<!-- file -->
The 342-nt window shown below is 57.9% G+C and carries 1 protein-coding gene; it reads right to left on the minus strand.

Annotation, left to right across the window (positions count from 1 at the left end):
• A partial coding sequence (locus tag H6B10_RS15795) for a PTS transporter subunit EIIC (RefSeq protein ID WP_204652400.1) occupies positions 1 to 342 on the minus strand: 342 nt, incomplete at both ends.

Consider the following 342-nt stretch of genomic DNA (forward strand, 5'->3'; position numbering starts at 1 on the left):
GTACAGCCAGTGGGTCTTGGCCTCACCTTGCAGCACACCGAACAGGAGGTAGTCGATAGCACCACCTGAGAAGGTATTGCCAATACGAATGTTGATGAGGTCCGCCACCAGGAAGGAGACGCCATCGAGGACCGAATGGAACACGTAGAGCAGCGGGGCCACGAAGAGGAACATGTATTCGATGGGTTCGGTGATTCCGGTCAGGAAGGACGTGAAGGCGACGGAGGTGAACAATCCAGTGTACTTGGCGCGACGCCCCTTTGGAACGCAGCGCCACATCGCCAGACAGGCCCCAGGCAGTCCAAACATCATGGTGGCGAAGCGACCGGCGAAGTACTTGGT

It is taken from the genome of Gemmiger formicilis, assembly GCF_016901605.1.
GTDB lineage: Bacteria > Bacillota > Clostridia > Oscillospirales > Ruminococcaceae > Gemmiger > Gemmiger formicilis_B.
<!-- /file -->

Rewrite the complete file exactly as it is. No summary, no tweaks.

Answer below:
The 342-nt window shown below is 57.9% G+C and carries 1 protein-coding gene; it reads right to left on the minus strand.

Annotation, left to right across the window (positions count from 1 at the left end):
• A partial coding sequence (locus tag H6B10_RS15795) for a PTS transporter subunit EIIC (RefSeq protein ID WP_204652400.1) occupies positions 1 to 342 on the minus strand: 342 nt, incomplete at both ends.

Consider the following 342-nt stretch of genomic DNA (forward strand, 5'->3'; position numbering starts at 1 on the left):
GTACAGCCAGTGGGTCTTGGCCTCACCTTGCAGCACACCGAACAGGAGGTAGTCGATAGCACCACCTGAGAAGGTATTGCCAATACGAATGTTGATGAGGTCCGCCACCAGGAAGGAGACGCCATCGAGGACCGAATGGAACACGTAGAGCAGCGGGGCCACGAAGAGGAACATGTATTCGATGGGTTCGGTGATTCCGGTCAGGAAGGACGTGAAGGCGACGGAGGTGAACAATCCAGTGTACTTGGCGCGACGCCCCTTTGGAACGCAGCGCCACATCGCCAGACAGGCCCCAGGCAGTCCAAACATCATGGTGGCGAAGCGACCGGCGAAGTACTTGGT

It is taken from the genome of Gemmiger formicilis, assembly GCF_016901605.1.
GTDB lineage: Bacteria > Bacillota > Clostridia > Oscillospirales > Ruminococcaceae > Gemmiger > Gemmiger formicilis_B.